The guy who checked us out of our hostal was named a cool Russian guy named Ivan, and he almost made Dublin worth visiting when he dropped this pun on us, “Ivan you to have a nice trip”. Justin’s Inn in Dublin should give Ivan and the HR person who hired Ivan a raise.
We had a day and a half to get from Dublin to the airport in Belfast and we wanted to see some of the cute little villages in between.
The most obvious destination is Howth, but getting a hotel there had been impossible. So we settled on the next best place, Skerries.
First we took a train to Howth so that we could see what makes that place so popular. Howth is a small rugged peninsula with some fantastic cliff walks, a cute market, and a laid back vibe. We forgot that we’d already been on tons of cliff walks, and the market was closed, so this place was a bit of a bust. So we bailed on the cliff walk and hiked up a large hill to get great views over the Irish Sea.
Then back in town we ordered what we knew as going to be our last order of fish and chips. It was cold and rainy, so we could neither eat outside nor eat at any of the seedier take away fish and chips restaurants that were sure to have the best food. We almost ate at another Beshoffs, but as bad as the Beshoffs in Dublin had been we were unwilling to give it a try. Instead we found a pub and settled down for a nice meal. Not Chequers from Portrush nice, but still nice.
Here we also had time to see an abandoned monastery built by the same viking king who built Christ Church in Dublin. We are not sure why it has been abandoned, but the graveyard is still in recent use.
We took the next train out of Howth and continued to Skerries. We were probably the only tourists on a train full of construction/office workers returning from work in Dublin.
We got to the bed and breakfast in Skerries and then wandered around the village for a while admiring the quaintness. It turns out that in 2016 Skerries won the coveted “Tidy Towns” award which is given to the cleanest town in Ireland. Spain could seriously use this competition. (Side note, the city we used to live near, Jaén, was declared the dirtiest city in all of Spain just last year).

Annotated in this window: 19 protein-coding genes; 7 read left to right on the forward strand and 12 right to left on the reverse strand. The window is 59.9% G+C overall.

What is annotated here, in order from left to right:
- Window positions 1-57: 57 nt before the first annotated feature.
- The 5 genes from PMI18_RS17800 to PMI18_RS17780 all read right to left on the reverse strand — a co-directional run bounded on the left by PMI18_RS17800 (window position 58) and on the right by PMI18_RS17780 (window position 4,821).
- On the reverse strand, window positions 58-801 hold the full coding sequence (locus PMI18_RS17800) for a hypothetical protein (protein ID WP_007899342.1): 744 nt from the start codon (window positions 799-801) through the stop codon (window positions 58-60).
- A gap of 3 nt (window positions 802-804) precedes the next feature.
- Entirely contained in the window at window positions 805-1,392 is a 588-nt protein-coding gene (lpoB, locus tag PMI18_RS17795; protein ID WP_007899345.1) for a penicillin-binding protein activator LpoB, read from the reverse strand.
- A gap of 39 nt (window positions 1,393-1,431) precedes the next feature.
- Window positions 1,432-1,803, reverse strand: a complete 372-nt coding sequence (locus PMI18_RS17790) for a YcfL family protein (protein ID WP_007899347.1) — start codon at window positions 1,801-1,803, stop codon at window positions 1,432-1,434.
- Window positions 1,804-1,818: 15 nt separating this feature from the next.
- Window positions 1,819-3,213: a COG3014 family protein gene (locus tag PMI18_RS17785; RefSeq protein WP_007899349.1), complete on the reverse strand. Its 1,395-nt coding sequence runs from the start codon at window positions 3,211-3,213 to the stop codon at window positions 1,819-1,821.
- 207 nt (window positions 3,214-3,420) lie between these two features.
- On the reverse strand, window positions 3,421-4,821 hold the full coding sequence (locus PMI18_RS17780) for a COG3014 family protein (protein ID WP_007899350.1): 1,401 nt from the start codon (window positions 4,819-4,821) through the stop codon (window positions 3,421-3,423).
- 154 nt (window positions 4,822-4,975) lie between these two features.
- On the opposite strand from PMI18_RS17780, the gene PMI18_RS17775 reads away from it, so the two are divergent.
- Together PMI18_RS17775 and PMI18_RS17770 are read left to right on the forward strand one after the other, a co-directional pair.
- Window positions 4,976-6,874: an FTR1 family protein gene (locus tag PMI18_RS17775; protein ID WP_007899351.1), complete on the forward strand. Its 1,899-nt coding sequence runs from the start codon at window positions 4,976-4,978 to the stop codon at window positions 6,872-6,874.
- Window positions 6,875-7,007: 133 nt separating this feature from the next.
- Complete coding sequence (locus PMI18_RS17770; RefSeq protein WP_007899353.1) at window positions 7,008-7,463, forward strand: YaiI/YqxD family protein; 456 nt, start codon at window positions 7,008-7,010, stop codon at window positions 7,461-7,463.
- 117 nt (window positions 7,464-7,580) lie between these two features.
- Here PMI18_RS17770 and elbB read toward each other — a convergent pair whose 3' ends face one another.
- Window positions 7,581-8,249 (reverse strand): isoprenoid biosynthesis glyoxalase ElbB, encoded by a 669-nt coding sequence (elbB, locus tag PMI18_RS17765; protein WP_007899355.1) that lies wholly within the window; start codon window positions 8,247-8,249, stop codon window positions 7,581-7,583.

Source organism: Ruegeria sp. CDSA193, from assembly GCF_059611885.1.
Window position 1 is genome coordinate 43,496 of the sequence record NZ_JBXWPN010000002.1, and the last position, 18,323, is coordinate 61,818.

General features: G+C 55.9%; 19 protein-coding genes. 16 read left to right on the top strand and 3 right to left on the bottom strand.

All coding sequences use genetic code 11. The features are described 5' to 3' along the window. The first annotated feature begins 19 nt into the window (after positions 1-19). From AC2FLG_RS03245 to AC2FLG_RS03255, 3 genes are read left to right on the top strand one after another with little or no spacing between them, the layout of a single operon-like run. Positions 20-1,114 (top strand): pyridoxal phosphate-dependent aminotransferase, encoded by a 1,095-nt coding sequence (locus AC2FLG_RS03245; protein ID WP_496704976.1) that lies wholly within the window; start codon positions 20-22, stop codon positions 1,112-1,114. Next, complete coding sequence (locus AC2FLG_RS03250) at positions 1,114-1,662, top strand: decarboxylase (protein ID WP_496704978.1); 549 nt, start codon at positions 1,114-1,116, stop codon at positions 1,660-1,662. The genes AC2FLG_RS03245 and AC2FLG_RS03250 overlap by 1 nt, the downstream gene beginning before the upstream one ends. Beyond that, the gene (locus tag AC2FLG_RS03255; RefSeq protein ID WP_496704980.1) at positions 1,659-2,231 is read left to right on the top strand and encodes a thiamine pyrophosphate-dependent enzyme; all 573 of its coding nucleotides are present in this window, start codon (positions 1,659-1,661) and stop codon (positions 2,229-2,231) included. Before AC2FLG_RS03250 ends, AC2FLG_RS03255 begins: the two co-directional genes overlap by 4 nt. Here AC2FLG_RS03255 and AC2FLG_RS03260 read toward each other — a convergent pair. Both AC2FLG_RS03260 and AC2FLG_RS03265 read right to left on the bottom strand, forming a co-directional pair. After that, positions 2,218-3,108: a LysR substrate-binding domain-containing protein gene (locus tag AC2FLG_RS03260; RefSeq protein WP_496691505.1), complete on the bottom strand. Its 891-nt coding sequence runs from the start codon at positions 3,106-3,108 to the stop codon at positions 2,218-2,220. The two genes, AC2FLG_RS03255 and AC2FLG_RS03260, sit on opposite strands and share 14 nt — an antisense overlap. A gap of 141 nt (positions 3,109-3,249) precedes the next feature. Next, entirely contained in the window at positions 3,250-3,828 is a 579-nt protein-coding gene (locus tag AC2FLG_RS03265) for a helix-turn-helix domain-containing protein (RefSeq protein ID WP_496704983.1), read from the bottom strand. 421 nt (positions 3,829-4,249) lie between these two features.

So the town is cute, but what is there to see? Not much, but you can take a walk to see the Skerries Mills which function as a sort of open air museum showcasing the old milling industry that Skerries is famous for. You can also take a walk on the beach and look out towards the skerries. Skerry is Irish for rock, and there are tons of rocky islets just off shore.
We took a break in our hotel room and devoured a box of apple bakewells with some tea, and then we went souvenir shopping in the grocery stores. Grocery stores are seriously the best place to find souvenirs no matter the country.
We ended up buying some curry mix (to make 3-1), some spice bag spice (to make spice bag), tea cookies, soup mix, and some instant toffee flavored porridge. These are our favorite kinds of things to bring home with us.
Later we went out to a bar called the Salty Dog and got….just a little drunk to celebrate our last night in Ireland. When we returned to the bed and breakfast we were ja bit tipsy, and we noticed that they BnB had an awesome porcelain crab plate, and we just had to take a picture with it.
The next morning we took a commuter train to Drogheda, spent about 30 minutes there waiting for the next train (we bought snacks in a gas station), then took another train to Belfast. We had a quick meal at a convenience store, took a bus to the airport, and made it back to Mallorca after a 3 hour flight.
There was a slight worry that we would miss the last bus from the airport to the train station, or that we would miss the last train to Manacor. But the travel gods were smiling and we just managed to catch the bus, and JUST managed to catch the train.
We shared the late night train with a bunch of drunken locals who sang the Sant Antoni song for most of the journey. Welcome back, us!